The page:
Sector Where P/E Ratio is Avoided:
While the P/E ratio is relevant in assessing companies across various sectors, it is particularly important where earnings and growth prospects play a significant role in determining a company's value. However, the P/E ratio is not considered the right metric when analysing the banking industry. In its place, P/B, aka the Price-to-Book ratio, is checked.
The P/B ratio is used to evaluate a company's market value in relation to its book value or net asset value. It means that the ratio calculates a bank's market value as compared to its book value.
When it comes to financial ratios, the P/E ratio may be the popular kid in school, but the P/B ratio is the underdog. 🐶
Understand P/E ratios’ importance, and try out some essential examples by going through the well-devised article Why is Price to Earnings (P/E) Ratio important for Company Analysis?
4. Return on Capital Employed (ROCE)
Return on Capital Employed is a financial ratio that measures a company's profitability and efficiency in generating returns from the capital employed in its operations. ROCE is a key metric to assess a company's financial performance and the efficiency with which it utilises its invested capital.
In easy terms, ROCE helps one understand how much profit the company earns from the capital it invests in its operations.
A Factor that Makes ROCE Unique
Unlike other profitability ratios that measure returns relative to sales or assets, ROCE hones in on the capital's efficiency and effectiveness in generating profits from core operations. It provides a direct link between the money invested in the company and the profitability of those investments. Capitalising on the “capital” is the key! 😌
Learn what more the ROCE suggests in a company by reading the article What is Return on Capital Employed?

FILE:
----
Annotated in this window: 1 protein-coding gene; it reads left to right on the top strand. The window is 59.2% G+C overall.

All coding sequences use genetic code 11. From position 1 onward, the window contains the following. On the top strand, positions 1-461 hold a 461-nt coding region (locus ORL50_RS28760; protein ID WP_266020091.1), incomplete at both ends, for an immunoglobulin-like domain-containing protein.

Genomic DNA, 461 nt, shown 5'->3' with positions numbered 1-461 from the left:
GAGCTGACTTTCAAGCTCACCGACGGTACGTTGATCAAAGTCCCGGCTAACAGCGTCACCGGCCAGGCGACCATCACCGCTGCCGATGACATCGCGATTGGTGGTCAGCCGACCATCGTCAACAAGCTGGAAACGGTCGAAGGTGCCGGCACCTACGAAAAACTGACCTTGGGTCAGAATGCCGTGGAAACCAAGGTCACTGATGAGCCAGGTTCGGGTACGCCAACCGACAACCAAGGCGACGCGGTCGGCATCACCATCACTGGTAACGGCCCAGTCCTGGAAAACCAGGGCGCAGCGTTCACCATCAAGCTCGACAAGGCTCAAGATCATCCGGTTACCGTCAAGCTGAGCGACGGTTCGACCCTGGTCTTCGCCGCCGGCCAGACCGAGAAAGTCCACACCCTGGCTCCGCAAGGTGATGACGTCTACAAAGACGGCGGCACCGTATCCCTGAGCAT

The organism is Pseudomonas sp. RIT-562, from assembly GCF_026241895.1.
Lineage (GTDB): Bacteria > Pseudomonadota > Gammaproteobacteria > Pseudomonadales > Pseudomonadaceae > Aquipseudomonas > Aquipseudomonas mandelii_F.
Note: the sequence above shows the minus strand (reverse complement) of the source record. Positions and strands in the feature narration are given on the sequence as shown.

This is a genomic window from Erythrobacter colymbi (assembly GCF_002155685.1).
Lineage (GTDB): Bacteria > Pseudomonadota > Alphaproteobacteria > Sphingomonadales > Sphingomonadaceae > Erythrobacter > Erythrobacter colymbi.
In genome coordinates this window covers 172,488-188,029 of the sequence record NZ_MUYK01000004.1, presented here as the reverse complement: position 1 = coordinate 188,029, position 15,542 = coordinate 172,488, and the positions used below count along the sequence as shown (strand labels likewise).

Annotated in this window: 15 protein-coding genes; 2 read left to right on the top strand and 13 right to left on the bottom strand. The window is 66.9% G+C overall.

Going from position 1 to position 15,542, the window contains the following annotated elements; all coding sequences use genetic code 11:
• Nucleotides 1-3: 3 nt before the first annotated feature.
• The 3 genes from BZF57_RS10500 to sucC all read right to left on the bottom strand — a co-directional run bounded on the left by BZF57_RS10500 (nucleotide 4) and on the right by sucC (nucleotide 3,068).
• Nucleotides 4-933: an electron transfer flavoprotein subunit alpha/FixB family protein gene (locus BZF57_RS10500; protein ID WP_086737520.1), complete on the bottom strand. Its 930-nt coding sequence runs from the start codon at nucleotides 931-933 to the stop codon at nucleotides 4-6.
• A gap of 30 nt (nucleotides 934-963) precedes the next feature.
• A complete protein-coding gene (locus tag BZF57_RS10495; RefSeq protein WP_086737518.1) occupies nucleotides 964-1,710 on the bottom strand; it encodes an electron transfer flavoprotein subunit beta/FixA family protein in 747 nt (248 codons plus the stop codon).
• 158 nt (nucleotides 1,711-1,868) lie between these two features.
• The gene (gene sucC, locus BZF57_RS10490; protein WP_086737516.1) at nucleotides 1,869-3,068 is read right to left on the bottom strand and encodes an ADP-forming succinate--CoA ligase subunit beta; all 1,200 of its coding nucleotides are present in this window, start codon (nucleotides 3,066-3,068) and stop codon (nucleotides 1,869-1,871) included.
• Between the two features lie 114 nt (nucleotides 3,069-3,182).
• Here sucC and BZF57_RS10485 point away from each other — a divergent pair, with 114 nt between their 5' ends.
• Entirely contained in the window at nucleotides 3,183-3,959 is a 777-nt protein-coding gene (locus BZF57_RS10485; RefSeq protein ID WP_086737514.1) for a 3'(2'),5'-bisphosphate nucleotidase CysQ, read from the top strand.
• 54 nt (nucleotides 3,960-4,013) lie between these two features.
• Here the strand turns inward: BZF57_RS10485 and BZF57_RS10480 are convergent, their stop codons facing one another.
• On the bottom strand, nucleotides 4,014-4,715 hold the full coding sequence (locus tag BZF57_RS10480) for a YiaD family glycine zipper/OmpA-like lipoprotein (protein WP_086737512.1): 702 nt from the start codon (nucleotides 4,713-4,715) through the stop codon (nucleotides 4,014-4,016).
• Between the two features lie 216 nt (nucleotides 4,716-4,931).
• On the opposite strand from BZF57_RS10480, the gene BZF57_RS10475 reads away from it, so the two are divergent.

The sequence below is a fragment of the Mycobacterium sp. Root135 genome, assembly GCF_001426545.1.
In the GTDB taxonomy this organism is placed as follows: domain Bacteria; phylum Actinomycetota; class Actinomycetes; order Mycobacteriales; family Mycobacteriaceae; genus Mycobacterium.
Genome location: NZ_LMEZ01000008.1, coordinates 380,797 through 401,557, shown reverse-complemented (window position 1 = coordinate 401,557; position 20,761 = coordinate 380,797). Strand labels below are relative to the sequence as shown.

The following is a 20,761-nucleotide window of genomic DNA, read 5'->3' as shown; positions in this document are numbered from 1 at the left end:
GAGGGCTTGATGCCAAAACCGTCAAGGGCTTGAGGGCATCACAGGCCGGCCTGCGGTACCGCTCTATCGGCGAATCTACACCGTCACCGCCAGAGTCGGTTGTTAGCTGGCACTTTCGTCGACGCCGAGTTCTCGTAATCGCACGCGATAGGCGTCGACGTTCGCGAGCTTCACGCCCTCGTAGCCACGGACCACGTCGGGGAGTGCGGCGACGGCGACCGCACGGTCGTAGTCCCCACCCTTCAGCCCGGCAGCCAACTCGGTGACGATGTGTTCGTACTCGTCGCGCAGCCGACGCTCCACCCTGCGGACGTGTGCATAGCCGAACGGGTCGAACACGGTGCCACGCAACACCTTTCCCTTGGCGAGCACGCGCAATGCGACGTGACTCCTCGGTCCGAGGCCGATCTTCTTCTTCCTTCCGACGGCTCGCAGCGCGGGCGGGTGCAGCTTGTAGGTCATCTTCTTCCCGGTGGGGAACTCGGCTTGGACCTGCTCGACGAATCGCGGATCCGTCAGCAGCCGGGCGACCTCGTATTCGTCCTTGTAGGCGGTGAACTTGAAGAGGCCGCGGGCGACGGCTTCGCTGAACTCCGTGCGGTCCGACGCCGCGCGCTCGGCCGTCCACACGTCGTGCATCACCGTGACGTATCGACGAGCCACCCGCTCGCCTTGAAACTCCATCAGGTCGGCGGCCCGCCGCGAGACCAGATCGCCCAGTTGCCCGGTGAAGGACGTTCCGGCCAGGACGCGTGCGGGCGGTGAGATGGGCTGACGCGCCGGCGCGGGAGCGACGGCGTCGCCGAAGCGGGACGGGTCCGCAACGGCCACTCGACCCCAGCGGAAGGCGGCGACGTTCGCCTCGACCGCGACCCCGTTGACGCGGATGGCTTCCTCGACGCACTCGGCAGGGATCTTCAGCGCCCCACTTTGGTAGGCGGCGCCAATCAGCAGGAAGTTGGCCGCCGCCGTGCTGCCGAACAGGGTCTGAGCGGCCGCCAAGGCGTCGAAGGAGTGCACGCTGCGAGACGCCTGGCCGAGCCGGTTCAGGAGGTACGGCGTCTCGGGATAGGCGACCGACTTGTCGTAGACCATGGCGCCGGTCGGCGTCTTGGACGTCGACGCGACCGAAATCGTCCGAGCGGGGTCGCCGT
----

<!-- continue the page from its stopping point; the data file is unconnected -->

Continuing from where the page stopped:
5. Debt to Equity Ratio
The Debt-to-Equity (D/E) ratio is a leverage ratio that measures a company's financial leverage or its level of indebtedness. It is also known as the 'Risk Ratio' or 'Gearing'. The D/E ratio is calculated by dividing a company's total debt by its total equity.
Simply put, with the D/E ratio, one can decipher how much a company depends on borrowed funds and how much it is faring on its financial assets.
Sectors Where High D/E Ratio is Not Bad
Although avoiding companies with high debt is a good call, there are several industries whose business models need large amounts of capital. Capital-intensive sectors like utilities and telecommunications thus have higher D/E ratios as compared to IT or pharmaceutical companies. So, while you are analysing a company’s stock, make sure to see which sector it belongs to.
You don't want to look for a D/E ratio suitable for an IT company while analysing a cement company!
So, take a dive into the possibilities of calculating the D/E ratio for companies by reading the article What is Debt to Equity Ratio?
The Bottom Line
And we are at the end of our listicle. To conclude this lesson, I want to remind you that although these five ratios are of utmost importance while analysing a company, they are not a definite tool. There is no guarantee or right answer for finding the relevant choice for your portfolio. So, instead of mindlessly following the numbers, follow your intuition and research material.
And don't forget to follow the three P's of investing - Patience, Persistence, and Pizza (because, let's face it, who doesn't love pizza!) 🍕
*Disclaimer: The stocks and companies discussed above aren't a recommendation from Insider by Finology and shall not be construed as a replacement for professional advice. Consult a professional or conduct the necessary research before making investment decisions.